message 12: by Shelley (new)

Shelley Schanfield | 27 comments C.P. wrote: "...Faint Promise of Rain is so much richer in its portrayal of its time and place and so much more nuanced in its understanding of the culture,..."

Looks like a great book, C.P.! Thanks for recommendation.

There's also a book that's been on my "to-read" list for a while: The Siege of Krishnapur. It's the same time period as Rebel Queen, but by an English author who casts a cynical eye on the British in India.

I finished Rebel Queen without really changing my opinion about the book's tone and style. However, it did prompt me to read more about Lakshmibai, a formidable woman I'd never heard of before. Grateful to Moran for writing her story.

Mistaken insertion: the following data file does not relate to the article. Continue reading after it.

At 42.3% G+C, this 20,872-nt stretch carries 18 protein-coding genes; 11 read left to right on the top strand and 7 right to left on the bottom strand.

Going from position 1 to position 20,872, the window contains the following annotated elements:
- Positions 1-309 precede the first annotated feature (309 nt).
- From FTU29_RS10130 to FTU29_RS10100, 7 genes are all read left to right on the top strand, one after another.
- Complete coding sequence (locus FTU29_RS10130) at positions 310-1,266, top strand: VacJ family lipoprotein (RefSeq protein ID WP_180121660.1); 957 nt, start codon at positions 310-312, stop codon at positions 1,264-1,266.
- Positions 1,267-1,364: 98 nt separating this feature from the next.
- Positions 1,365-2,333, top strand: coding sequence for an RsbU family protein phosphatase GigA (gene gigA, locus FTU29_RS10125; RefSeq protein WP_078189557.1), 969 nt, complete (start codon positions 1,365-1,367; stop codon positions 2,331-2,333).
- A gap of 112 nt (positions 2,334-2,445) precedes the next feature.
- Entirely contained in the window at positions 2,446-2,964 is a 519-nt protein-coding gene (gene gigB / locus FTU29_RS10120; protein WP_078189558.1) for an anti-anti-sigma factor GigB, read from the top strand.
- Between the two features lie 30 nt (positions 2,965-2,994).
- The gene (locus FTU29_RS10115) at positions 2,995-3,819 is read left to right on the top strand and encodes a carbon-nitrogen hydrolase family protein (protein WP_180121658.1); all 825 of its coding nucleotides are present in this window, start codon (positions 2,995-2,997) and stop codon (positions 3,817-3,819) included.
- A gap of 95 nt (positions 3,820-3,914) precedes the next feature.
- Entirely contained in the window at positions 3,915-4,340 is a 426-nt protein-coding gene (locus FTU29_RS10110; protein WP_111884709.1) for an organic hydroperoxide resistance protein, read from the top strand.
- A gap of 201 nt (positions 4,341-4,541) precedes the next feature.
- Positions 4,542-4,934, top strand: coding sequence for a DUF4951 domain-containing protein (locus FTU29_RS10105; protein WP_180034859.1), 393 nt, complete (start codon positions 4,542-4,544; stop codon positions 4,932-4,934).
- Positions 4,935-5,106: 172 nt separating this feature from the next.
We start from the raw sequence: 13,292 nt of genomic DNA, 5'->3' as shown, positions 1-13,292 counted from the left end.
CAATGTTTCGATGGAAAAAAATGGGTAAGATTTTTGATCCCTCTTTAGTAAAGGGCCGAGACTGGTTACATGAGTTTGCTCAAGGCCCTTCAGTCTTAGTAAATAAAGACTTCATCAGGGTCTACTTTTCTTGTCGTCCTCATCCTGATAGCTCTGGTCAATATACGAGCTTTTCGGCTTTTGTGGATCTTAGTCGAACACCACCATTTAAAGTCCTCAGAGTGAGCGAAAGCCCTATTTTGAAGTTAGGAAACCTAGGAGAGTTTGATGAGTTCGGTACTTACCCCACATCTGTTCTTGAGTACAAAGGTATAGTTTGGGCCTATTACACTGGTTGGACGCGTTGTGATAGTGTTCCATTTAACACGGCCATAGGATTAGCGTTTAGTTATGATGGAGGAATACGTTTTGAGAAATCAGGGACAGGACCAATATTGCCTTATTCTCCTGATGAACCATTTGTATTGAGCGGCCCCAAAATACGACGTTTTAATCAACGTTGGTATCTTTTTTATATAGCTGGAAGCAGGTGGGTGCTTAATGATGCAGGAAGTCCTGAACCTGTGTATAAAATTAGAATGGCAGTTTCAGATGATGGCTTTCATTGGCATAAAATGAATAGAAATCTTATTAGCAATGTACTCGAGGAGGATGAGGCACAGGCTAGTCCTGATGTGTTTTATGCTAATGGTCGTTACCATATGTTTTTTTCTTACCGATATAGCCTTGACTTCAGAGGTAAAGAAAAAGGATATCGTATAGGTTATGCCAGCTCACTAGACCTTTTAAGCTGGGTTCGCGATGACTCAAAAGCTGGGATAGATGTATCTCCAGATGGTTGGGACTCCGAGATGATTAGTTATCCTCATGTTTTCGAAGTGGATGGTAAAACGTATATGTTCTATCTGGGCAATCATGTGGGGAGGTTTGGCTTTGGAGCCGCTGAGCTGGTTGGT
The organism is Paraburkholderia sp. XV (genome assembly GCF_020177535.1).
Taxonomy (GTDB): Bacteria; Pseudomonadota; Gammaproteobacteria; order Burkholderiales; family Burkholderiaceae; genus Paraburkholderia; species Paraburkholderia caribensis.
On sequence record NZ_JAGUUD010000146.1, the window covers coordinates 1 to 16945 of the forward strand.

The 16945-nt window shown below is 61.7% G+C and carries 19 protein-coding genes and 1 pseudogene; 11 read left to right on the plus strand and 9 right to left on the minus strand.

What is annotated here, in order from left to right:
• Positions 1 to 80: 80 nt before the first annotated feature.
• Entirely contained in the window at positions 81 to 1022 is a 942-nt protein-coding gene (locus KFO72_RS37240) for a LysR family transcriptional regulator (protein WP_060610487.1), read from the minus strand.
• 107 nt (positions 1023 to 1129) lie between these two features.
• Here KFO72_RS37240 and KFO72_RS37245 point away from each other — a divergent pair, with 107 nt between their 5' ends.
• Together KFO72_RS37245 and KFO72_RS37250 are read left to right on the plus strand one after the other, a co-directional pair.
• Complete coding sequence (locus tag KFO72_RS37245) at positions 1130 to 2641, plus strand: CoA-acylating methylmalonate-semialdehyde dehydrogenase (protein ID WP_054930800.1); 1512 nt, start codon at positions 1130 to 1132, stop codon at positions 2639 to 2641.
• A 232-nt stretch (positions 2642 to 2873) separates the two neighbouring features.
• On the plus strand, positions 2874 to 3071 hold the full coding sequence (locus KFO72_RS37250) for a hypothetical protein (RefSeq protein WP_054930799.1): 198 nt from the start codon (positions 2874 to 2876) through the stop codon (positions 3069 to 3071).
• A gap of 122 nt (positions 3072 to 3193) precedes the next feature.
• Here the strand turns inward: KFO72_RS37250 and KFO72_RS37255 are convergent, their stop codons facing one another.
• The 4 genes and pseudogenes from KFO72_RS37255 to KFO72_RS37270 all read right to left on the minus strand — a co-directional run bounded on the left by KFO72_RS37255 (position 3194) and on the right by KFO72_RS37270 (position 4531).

message 13: by KMac (new)

KMac | 5 comments I'm a little over halfway done, and I agree with the above commenters; a nice, refreshing, light read. I love reading about India (I seem to read a lot of European history, so it's a nice change of scenery), but it's not terribly in-depth, which isn't really such a bad thing, intended as it is for a Western audience who could potentially get lost in the complexity of India's lush history.

One thing I want to talk about is the protagonist. She seems a little, I don't know... milquetoast? For a woman who gives up her whole life to devote herself to becoming a member of the queen's armed guard, she has hardly any fire. Her motivations are all external forces, things she wants to do for OTHER people. What does she want for herself? Why is she so damn quiet?!

I'm really hoping the latter half of the book gives her a chance to grow into her role and really show some initiative and assertiveness. She lives in such an exciting time with so much possibility; I want to see her act for herself!